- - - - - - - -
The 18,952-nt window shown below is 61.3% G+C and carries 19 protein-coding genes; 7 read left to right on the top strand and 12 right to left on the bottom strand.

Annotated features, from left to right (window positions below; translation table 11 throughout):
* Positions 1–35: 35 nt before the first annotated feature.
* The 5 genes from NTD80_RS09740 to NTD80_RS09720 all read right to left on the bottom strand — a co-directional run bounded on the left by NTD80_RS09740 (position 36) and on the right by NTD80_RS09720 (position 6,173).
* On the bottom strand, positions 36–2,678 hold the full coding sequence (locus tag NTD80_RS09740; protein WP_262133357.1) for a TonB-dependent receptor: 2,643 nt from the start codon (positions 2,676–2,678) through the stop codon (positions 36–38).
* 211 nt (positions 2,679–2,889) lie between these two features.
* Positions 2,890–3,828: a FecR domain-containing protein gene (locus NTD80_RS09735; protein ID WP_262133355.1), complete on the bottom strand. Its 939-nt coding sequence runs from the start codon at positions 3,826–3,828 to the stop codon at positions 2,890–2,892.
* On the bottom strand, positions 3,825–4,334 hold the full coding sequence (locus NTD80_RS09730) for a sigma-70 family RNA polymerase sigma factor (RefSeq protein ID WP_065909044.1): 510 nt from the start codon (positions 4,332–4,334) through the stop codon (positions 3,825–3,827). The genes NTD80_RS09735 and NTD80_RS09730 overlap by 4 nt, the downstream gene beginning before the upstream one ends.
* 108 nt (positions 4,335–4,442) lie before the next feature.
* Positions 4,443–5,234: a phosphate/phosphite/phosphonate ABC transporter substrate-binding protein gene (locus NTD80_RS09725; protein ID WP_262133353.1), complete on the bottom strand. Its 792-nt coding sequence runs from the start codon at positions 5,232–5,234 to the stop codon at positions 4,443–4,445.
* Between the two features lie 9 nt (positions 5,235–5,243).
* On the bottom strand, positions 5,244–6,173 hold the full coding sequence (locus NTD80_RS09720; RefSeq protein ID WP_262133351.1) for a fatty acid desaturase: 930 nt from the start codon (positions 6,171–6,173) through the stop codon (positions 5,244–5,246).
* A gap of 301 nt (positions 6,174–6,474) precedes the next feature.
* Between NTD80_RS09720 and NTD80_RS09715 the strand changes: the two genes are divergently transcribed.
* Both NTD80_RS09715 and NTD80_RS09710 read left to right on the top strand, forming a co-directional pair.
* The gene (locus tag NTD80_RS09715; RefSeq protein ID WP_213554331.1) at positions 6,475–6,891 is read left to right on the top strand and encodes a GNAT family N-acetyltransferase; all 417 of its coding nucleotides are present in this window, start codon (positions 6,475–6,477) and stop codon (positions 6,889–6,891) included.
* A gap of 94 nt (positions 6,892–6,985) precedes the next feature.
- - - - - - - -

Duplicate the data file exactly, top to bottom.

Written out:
The 18,952-nt window shown below is 61.3% G+C and carries 19 protein-coding genes; 7 read left to right on the top strand and 12 right to left on the bottom strand.

Annotated features, from left to right (window positions below; translation table 11 throughout):
* Positions 1–35: 35 nt before the first annotated feature.
* The 5 genes from NTD80_RS09740 to NTD80_RS09720 all read right to left on the bottom strand — a co-directional run bounded on the left by NTD80_RS09740 (position 36) and on the right by NTD80_RS09720 (position 6,173).
* On the bottom strand, positions 36–2,678 hold the full coding sequence (locus tag NTD80_RS09740; protein WP_262133357.1) for a TonB-dependent receptor: 2,643 nt from the start codon (positions 2,676–2,678) through the stop codon (positions 36–38).
* 211 nt (positions 2,679–2,889) lie between these two features.
* Positions 2,890–3,828: a FecR domain-containing protein gene (locus NTD80_RS09735; protein ID WP_262133355.1), complete on the bottom strand. Its 939-nt coding sequence runs from the start codon at positions 3,826–3,828 to the stop codon at positions 2,890–2,892.
* On the bottom strand, positions 3,825–4,334 hold the full coding sequence (locus NTD80_RS09730) for a sigma-70 family RNA polymerase sigma factor (RefSeq protein ID WP_065909044.1): 510 nt from the start codon (positions 4,332–4,334) through the stop codon (positions 3,825–3,827). The genes NTD80_RS09735 and NTD80_RS09730 overlap by 4 nt, the downstream gene beginning before the upstream one ends.
* 108 nt (positions 4,335–4,442) lie before the next feature.
* Positions 4,443–5,234: a phosphate/phosphite/phosphonate ABC transporter substrate-binding protein gene (locus NTD80_RS09725; protein ID WP_262133353.1), complete on the bottom strand. Its 792-nt coding sequence runs from the start codon at positions 5,232–5,234 to the stop codon at positions 4,443–4,445.
* Between the two features lie 9 nt (positions 5,235–5,243).
* On the bottom strand, positions 5,244–6,173 hold the full coding sequence (locus NTD80_RS09720; RefSeq protein ID WP_262133351.1) for a fatty acid desaturase: 930 nt from the start codon (positions 6,171–6,173) through the stop codon (positions 5,244–5,246).
* A gap of 301 nt (positions 6,174–6,474) precedes the next feature.
* Between NTD80_RS09720 and NTD80_RS09715 the strand changes: the two genes are divergently transcribed.
* Both NTD80_RS09715 and NTD80_RS09710 read left to right on the top strand, forming a co-directional pair.
* The gene (locus tag NTD80_RS09715; RefSeq protein ID WP_213554331.1) at positions 6,475–6,891 is read left to right on the top strand and encodes a GNAT family N-acetyltransferase; all 417 of its coding nucleotides are present in this window, start codon (positions 6,475–6,477) and stop codon (positions 6,889–6,891) included.
* A gap of 94 nt (positions 6,892–6,985) precedes the next feature.